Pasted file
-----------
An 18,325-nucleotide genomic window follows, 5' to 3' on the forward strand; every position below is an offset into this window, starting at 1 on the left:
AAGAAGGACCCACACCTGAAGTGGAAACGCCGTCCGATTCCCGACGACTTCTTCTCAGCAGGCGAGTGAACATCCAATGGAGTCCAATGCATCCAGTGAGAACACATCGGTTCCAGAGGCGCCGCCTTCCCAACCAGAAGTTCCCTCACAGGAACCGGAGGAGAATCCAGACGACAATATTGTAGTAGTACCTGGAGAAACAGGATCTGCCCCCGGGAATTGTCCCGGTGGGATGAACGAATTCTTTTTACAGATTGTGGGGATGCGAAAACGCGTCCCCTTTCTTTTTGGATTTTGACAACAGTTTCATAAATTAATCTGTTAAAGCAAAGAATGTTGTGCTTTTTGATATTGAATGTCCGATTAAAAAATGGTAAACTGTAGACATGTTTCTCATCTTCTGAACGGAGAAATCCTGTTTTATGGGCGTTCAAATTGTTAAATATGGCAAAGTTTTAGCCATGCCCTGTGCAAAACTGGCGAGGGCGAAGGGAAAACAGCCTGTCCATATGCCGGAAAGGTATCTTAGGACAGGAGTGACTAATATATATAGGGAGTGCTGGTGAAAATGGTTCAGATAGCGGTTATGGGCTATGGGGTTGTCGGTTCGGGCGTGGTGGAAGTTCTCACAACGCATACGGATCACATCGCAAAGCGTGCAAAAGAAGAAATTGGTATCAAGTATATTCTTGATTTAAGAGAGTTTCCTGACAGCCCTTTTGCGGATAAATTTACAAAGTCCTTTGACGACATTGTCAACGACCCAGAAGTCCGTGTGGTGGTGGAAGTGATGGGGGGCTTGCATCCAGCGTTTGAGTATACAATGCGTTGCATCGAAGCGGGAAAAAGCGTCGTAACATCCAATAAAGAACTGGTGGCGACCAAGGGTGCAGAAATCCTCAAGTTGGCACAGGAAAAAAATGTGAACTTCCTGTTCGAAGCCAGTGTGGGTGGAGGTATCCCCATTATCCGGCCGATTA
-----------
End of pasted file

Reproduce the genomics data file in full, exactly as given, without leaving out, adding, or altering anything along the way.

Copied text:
An 18,325-nucleotide genomic window follows, 5' to 3' on the forward strand; every position below is an offset into this window, starting at 1 on the left:
AAGAAGGACCCACACCTGAAGTGGAAACGCCGTCCGATTCCCGACGACTTCTTCTCAGCAGGCGAGTGAACATCCAATGGAGTCCAATGCATCCAGTGAGAACACATCGGTTCCAGAGGCGCCGCCTTCCCAACCAGAAGTTCCCTCACAGGAACCGGAGGAGAATCCAGACGACAATATTGTAGTAGTACCTGGAGAAACAGGATCTGCCCCCGGGAATTGTCCCGGTGGGATGAACGAATTCTTTTTACAGATTGTGGGGATGCGAAAACGCGTCCCCTTTCTTTTTGGATTTTGACAACAGTTTCATAAATTAATCTGTTAAAGCAAAGAATGTTGTGCTTTTTGATATTGAATGTCCGATTAAAAAATGGTAAACTGTAGACATGTTTCTCATCTTCTGAACGGAGAAATCCTGTTTTATGGGCGTTCAAATTGTTAAATATGGCAAAGTTTTAGCCATGCCCTGTGCAAAACTGGCGAGGGCGAAGGGAAAACAGCCTGTCCATATGCCGGAAAGGTATCTTAGGACAGGAGTGACTAATATATATAGGGAGTGCTGGTGAAAATGGTTCAGATAGCGGTTATGGGCTATGGGGTTGTCGGTTCGGGCGTGGTGGAAGTTCTCACAACGCATACGGATCACATCGCAAAGCGTGCAAAAGAAGAAATTGGTATCAAGTATATTCTTGATTTAAGAGAGTTTCCTGACAGCCCTTTTGCGGATAAATTTACAAAGTCCTTTGACGACATTGTCAACGACCCAGAAGTCCGTGTGGTGGTGGAAGTGATGGGGGGCTTGCATCCAGCGTTTGAGTATACAATGCGTTGCATCGAAGCGGGAAAAAGCGTCGTAACATCCAATAAAGAACTGGTGGCGACCAAGGGTGCAGAAATCCTCAAGTTGGCACAGGAAAAAAATGTGAACTTCCTGTTCGAAGCCAGTGTGGGTGGAGGTATCCCCATTATCCGGCCGATTA